Maroons bring community to a standstill
"Are they coming? Here they come!"
Thousands of rugby league fans crane their necks and inch closer to the centre of Main Street in Proserpine as the Queensland Maroons emerge from the team bus and reach out to the masses at their annual fan day.
Some 6,000 people converged on the centre of the 'Gateway to the Whitsundays' to get a glimpse, a smile, an autograph or the most prized possession, a photo with one of the warriors who represent their state in rugby league's toughest arena.
Designed to give those in regional areas a taste of Origin, the fan days that have become such an important part of the Maroons' preparation in recent years and also serve to give the players a dose of reality.
Having visited Bundaberg, Roma and Longreach in recent years, Tuesday's visit to Proserpine was intended to provide a few moments of excitement in a region reeling from the record low sugar prices currently experienced on global markets.
It has impacted the local Proserpine and Whitsunday Junior Rugby League but given the representation of junior teams and the proliferation of Maroons merchandise spanning the past two decades, their love of rugby league remains steadfast, QRL officials describing it as the largest turnout they have ever had for one of their fan days.
To charter a flight for the Queensland Origin squad, corporate partners and media is an exercise that is 12 months in the making and comes at great expense but the pay-off for those in attendance is a memory they will treasure forever.
Young boys in Maroons jerseys handed down from fathers and brothers walked together along the street with their arms draped around each other's shoulders, united in a shared experience that saw the town of less than 4,000 people swell well beyond its normal capacity.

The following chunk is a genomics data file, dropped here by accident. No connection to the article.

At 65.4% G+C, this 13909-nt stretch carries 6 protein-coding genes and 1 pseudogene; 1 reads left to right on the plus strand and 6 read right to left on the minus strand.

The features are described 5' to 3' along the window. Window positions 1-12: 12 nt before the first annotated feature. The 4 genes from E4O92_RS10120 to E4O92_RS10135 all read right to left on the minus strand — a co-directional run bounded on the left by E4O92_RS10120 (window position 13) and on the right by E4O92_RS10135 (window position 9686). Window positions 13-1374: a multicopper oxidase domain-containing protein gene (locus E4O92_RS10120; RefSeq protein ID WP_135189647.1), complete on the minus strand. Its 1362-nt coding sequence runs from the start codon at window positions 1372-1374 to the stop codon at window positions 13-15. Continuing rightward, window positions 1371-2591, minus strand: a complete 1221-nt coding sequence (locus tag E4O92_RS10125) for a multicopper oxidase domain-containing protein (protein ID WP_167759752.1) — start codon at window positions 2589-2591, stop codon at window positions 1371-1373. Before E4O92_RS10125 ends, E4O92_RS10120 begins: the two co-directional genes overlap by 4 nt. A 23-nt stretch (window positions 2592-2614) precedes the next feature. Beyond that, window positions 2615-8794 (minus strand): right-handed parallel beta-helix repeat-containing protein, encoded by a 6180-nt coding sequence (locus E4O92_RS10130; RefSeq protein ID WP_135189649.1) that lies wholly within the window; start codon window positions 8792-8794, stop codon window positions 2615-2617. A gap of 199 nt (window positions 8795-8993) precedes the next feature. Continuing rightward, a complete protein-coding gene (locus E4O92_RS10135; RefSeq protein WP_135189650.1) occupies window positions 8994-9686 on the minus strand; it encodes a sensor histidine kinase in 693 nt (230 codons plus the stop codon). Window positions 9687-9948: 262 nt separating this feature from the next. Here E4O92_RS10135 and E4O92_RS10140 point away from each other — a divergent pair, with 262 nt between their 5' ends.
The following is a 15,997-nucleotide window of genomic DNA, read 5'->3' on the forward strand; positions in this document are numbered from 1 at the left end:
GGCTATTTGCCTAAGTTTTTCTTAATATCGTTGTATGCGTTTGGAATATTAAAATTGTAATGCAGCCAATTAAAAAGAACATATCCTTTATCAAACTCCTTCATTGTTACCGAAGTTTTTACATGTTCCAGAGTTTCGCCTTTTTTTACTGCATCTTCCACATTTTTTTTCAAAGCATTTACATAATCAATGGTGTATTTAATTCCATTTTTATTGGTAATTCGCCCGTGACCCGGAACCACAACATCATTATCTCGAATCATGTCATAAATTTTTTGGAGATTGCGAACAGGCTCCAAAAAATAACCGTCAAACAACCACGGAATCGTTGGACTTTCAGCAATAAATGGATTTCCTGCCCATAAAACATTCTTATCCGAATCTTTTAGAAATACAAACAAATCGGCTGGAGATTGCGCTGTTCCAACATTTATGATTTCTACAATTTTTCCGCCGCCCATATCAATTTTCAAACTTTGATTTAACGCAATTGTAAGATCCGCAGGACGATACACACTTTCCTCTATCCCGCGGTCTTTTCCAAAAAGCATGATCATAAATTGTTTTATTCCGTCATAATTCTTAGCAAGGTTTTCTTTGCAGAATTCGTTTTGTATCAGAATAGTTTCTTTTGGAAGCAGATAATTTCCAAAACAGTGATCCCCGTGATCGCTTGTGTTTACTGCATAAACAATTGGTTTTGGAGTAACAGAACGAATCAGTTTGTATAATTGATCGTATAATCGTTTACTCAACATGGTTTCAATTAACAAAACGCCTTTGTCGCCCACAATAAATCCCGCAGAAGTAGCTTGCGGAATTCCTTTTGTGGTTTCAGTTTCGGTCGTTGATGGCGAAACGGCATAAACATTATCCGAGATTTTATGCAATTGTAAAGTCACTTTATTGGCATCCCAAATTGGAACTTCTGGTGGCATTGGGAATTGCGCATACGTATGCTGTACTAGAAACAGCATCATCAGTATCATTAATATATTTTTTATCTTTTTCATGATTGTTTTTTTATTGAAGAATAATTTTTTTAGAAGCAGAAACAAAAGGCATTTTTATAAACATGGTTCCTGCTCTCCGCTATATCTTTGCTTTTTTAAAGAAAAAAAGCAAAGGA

The walk of some 500 metres up Main Street took close to two hours to complete as players fought against a flood of fawning fans and was almost enough to bring the Queensland Rugby League chairman, Peter Betros, to tears.
"This is the biggest response I've seen. It's blown all the other ones I've been to out of the water. I've never seen this many people at a fan day before," said Betros as he surveyed the scenes before him.
"You get really emotional when you come to places like this because rugby league is in the DNA of people and to see how much it means to actually bring these Origin players out... Look at the turnout here.
"I know people who have driven two and three hours to get here today and it just shows that we're doing the right thing by doing it and we're on the right track.
"People think, 'We're a thousand kilometres away and people forget about us,' but nothing could be further from the truth.
"This is a very, very important area to rugby league and we devote a lot of resources to it and we will continue to do that."
While Maroons legends such as Allan Langer and Steve Walters may have been enticed into the Grand Central Hotel and Metropole Hotel to sample some of the local hospitality, the players went from the street parade into a capacity luncheon at the Entertainment Centre before being swamped again at a junior rugby league clinic and signing session at Les Stagg Oval.
The crowds were extraordinary wherever the Maroons went, but all the while in the background the Wilmar Sugar Mill chugged along, a sobering reminder of the difficult times faced by an industry that provides the pay cheques to so many North Queenslanders.
"A lot of these sugar towns along the 'Sugar Coast' are struggling economically at the moment so it's good to bring the Origin team here because we know this is the true heart of rugby league here in North Queensland," Betros said.
"All the [junior rugby league] registrations in the sugar towns are down because families have moved away, because parents moved away looking for work. They're still operating and still playing but obviously got less numbers to work on.
"Some of the competitions have had to be reworked a little bit to make sure that the kids still get a game regularly but it's just one of those things that is happening around Australia at the moment.
"It was Mal's idea initially to take the team somewhere where we could connect with local communities. That's where the idea first came from and I think we underestimated the response we were going to get and I think we underestimated the response we got here again today."